Stories & Tales
The Camels’ Complaint

There once lived a rich man by the name of Haj Ahmad in Damascus. He owned a great herd of camels, from which he supplied the caravans from that city.


When this man's time came to die, instead of departing quickly, he lay on his deathbed for such a long time that his friends were sure he must have injured someone who had not forgiven him. So they summoned all his acquaint¬ances to come and declare in his presence that they had no grudge against him. Even his enemies were moved by this prolonged agony, and came to his bedside. They begged Haj Ahmad to forgive them as they forgave him any wrong he might have done them. But in vain.The gates of death remained closed to him.


Finally, someone imagined that he might have offended one of his animals.


As he had had most to do with camels, it was decided to ask his camels to forgive him.


Camels are disobliging creatures, and they refused to come until a whole day's holiday had been given them in which to discuss the matter.


This was granted, and the next day thousands of camels assembled beyond the gardens of the city. Their grunting, groaning, gurgling, snuffing, puffing, wheezing made such a noise that it was heard far and wide. The camels’ debate was long and angry, but by dark they had come to a decision, which their elder and leader prepared to communicate to Haj Ahmad.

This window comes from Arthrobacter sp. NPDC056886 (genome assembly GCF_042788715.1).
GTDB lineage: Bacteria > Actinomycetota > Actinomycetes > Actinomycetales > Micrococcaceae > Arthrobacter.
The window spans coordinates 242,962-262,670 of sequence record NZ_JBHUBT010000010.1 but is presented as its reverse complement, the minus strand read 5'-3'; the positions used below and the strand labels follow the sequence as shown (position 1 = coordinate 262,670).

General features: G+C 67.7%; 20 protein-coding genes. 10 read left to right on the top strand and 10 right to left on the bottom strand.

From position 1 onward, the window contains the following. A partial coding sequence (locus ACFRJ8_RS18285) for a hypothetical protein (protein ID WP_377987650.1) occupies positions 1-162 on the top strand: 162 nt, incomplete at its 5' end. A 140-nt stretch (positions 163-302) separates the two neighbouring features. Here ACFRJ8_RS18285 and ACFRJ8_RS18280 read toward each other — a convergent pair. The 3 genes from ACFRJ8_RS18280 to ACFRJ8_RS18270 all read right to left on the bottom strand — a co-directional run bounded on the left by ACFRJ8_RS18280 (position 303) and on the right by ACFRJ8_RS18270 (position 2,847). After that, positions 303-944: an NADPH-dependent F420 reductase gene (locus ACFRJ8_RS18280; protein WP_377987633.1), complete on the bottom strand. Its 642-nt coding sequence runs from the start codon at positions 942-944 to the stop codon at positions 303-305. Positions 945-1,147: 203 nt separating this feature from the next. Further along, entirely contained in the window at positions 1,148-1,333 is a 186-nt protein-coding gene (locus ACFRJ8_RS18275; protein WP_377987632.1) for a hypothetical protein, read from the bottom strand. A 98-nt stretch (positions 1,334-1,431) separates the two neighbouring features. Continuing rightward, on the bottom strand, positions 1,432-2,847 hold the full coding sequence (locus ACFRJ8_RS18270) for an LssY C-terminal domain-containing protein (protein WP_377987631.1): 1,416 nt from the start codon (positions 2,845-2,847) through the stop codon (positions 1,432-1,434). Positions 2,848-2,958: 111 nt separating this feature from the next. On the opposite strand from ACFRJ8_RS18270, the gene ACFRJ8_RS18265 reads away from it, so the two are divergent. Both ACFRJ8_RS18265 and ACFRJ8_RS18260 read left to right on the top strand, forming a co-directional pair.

The elder camel was so huge that he looked like a mountain. Long hair hung from his sides like the tassels from a pair of saddle-bags. At every step he raised a cloud of dust that darkened the air, and his foot left a print as large as a kneading-trough. All who passed him ex¬claimed, "Mashallah! Praised be the creator!" at the same time spitting to right and left against the evil eye.


When this beast arrived at the house of Haj Ahmad, he proved to be too big for the doorway. He was asked to give his message through the window. But, as representative from the most noble of all animals, he was indignant at the suggestion and threatened to go away again. The friends of Haj Ahmad then pleaded with him to have patience while they pulled down one wall of the house.


At last the camel came to the death-bed of his master, and, kneeling down, pronounced: "Oh Haj Ahmad, be at rest, the camels forgive you; but they have sent me to tell you why you need their forgiveness. It is not for our burdens nor for the beatings we receive daily at the hands of your servants. We accept our lot in life. But, after loading us heavily and stringing us together by the dozen like beads on a rosary, to oblige us to follow the lead of a wretched little donkey -- this is what we find insufferable."

Adapted from Folklore of the Holy Land, J.E.Hanauer, Dover Publications